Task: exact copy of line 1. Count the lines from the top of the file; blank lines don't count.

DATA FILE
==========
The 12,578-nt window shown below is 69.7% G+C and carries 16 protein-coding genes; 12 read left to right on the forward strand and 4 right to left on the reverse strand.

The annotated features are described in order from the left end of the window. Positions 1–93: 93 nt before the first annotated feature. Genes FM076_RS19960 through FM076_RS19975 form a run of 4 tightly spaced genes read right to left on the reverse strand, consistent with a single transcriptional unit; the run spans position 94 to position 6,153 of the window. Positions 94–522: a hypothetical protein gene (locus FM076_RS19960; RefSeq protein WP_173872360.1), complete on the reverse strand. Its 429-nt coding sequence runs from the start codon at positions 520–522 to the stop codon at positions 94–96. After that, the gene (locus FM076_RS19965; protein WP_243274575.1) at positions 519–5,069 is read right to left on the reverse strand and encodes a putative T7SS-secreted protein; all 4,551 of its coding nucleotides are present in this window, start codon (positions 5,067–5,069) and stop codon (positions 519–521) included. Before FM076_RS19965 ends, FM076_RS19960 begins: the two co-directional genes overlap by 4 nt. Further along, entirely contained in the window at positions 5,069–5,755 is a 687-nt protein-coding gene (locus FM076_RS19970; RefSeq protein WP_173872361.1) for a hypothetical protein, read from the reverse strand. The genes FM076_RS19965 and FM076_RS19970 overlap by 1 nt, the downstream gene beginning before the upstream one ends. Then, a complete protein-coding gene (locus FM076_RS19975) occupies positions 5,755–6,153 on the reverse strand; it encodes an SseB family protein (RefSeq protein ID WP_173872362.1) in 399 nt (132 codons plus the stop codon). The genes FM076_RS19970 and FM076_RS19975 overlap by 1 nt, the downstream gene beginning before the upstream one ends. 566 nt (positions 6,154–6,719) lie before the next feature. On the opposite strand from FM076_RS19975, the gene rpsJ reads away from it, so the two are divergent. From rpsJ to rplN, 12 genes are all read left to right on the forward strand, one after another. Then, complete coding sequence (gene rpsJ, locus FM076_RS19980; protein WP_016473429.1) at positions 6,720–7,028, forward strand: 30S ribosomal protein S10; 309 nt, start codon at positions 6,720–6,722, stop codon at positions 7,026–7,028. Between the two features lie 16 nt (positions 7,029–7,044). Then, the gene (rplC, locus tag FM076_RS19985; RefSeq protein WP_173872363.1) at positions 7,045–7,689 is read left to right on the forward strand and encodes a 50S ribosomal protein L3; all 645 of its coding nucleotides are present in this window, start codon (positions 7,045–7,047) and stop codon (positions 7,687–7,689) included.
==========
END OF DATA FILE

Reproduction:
The 12,578-nt window shown below is 69.7% G+C and carries 16 protein-coding genes; 12 read left to right on the forward strand and 4 right to left on the reverse strand.